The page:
Wrapped up in the synchronicity of sound with this latest release by Cicadastone, you are taken on an emotive journey that leads you in echoic thought on how we see ourselves reflected in life and ponders whether we should live under a guise or show our true selves to the World. The intensity and depth of the tracks draws focus towards self belief and not letting yourself buckle under the weight of existence, calling for you instead to embrace your incandescence and take faith in its righteousness.
Melbourne based Alternative Rock band Cicadastone was formed in 2013 by brothers/guitarists Mat and Mark Robins, with the release of their first album, 'Chance Collide', being in 2016. They write all their own songs and sonically this album made a bold statement, and took them to good standing musically on an International level with songs like 'Drown My Hopes', 'Forgotten Fears', 'Oh Satellite' and 'Headlights On', showcasing their song writing maturity and diversity.
Evolving from that time, the band now present a different line-up, with Tommy Sunset on bass and Jarrod Medwin on drums, with the Robins brothers sharing their harmoniously intertwined vocals. With one year in production of the new album at Mat's recording studio in Victoria, they then signed with Golden Robot Records in 2019, and submitted to the label ready for the 'Cold Chamber' release later that year, not realising that life was going to be put on hold with the Worldwide pandemic.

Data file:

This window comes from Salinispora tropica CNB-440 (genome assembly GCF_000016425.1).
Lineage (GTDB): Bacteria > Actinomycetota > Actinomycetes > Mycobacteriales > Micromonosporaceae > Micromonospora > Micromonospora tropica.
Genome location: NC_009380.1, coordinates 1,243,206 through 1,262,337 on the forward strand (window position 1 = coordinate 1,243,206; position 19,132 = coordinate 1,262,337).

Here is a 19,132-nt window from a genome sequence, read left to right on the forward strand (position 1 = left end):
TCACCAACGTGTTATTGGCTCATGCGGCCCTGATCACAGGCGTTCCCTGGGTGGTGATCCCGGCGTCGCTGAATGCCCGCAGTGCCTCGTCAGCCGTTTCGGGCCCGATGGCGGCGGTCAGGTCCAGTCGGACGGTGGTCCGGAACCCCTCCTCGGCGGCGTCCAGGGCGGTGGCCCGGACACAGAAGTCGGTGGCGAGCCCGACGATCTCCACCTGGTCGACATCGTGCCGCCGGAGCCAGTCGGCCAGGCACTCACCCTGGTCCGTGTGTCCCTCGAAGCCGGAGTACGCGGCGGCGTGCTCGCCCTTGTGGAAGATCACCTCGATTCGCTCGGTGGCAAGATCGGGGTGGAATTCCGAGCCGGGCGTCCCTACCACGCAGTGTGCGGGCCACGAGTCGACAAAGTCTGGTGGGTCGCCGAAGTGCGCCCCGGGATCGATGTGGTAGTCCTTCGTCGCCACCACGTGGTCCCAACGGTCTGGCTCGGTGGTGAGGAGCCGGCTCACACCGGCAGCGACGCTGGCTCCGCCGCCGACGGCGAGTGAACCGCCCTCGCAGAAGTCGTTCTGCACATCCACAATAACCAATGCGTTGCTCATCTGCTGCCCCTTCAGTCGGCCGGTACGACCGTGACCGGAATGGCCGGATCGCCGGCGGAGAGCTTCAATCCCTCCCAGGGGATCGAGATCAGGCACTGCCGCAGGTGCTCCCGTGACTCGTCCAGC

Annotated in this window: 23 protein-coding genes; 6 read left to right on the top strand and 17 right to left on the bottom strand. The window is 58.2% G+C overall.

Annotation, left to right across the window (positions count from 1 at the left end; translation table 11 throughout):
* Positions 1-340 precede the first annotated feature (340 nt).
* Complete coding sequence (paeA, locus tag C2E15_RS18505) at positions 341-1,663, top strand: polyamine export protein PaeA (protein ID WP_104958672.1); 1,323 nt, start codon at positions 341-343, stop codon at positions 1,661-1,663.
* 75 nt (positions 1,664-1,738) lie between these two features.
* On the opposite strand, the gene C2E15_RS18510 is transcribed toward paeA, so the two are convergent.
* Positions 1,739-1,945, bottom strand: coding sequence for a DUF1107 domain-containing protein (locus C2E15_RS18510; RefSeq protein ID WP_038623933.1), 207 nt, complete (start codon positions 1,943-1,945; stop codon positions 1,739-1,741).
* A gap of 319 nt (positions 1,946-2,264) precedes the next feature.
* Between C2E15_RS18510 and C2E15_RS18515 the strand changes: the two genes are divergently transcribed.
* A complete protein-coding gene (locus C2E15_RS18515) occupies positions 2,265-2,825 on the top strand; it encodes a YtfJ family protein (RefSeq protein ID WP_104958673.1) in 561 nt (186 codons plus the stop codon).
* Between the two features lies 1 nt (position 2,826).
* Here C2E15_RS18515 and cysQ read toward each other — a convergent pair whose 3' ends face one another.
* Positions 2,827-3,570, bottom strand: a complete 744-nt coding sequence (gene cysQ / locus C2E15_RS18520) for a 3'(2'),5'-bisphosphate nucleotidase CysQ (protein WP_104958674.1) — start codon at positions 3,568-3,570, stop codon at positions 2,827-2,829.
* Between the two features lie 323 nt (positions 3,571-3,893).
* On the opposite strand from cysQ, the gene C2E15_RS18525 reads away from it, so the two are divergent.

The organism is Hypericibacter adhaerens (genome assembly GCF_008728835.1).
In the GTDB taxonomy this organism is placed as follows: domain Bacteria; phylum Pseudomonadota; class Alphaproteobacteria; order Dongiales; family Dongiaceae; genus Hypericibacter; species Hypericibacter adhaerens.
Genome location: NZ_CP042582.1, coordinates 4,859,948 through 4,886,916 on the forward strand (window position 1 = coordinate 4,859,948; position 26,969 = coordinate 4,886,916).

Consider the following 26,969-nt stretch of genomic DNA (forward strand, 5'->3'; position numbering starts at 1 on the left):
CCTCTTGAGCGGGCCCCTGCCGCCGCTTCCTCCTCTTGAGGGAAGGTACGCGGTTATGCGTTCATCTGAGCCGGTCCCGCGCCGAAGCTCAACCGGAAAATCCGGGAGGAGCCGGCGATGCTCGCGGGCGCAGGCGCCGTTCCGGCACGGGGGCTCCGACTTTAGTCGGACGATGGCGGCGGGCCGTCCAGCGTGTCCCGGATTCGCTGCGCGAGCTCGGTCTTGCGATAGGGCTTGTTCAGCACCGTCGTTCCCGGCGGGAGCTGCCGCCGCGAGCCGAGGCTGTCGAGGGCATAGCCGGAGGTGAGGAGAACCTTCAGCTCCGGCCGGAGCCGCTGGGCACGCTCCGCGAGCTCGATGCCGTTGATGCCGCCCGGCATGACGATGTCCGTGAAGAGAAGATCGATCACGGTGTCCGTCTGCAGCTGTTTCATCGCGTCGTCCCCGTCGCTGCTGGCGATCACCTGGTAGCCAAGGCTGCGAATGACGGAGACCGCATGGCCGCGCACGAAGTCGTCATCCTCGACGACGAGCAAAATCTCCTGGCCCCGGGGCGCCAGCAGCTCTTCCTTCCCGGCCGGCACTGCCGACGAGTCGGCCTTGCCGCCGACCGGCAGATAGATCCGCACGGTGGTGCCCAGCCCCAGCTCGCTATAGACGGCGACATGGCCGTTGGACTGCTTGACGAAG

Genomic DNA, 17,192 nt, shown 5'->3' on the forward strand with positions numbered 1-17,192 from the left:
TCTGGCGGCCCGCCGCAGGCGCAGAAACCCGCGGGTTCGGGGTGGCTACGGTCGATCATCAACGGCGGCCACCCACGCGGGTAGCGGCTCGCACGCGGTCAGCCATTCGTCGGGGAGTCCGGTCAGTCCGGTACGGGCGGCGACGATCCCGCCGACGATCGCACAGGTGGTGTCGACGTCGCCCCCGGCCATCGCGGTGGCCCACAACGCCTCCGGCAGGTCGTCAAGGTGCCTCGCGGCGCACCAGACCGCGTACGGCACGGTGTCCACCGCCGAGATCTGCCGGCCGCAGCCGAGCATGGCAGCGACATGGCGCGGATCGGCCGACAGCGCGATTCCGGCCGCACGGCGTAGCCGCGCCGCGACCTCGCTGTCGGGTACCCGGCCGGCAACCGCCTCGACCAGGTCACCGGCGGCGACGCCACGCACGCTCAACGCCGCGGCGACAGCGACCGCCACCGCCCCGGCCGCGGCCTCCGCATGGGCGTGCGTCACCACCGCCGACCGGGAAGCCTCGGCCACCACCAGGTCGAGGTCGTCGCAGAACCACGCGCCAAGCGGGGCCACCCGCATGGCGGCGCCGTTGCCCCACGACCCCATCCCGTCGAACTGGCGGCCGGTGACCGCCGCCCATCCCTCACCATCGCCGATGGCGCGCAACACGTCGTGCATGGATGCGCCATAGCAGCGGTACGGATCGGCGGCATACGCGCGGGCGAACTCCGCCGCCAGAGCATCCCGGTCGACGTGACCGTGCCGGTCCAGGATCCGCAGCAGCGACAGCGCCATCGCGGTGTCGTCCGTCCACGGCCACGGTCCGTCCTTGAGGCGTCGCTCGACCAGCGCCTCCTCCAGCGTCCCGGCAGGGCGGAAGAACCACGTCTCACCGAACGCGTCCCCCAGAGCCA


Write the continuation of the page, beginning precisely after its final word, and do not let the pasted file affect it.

This album feeds the Rock Grunge appetite by using a similar recipe to Alice in Chains and Stone Temple Pilots, and we see here the band's discovery and deliverance of a unique well adjusted set within a melodically driven dark soundscape. The actual release date of this album was moved to Friday 19th March this year, and Mat feels that this latest release is darker than the first and is a "good next chapter" for the band; using their time progressively during the Covid delay, they also already have a stack of material primed for their next release! Indeed, Australian fans will get to see Cicadastone live with album launches in both Melbourne and Sydney.
'Red Eye Raven' is the opening track, and questions how we feel that we are viewed by the World, and how much we should let that bother us. Do we really want to change ourselves to be more acceptable in a World that we don't believe in, are we strong enough to feel worthy as we are? Will we compromise to have an easy life by accepting life's judgements and pressures without standing up to them?
Three hot singles from the new album released during the past year are 'Box of Anger', 'Dying in Sunshine' and 'Out of Sight', this being one of Jarrod's favourites. Successfully whetting fans appetites, the more recently released fourth single 'Slave in a Cage' laments on how we live our lives in this, today's controlled society. The song makes us realise how we are brainwashed to learn to obey societies' orders and reminds us that we are all invariably governed, being trapped within and not protesting against this.
'Box of Anger' tells of how society is controlled and influenced by what we see on our televisions, then questions how we know that what we are being fed with by the media is the truth. It questions corporate greed and its corruption to our planet, how we are controlled for reaction or response, making us aware of the subtlety to societies’ interpretations of what we can or cannot do. This track is very succinct and to the point musically, reflecting the anguish of the song lyrics and is bass player Tommy Sunset's favourite to play.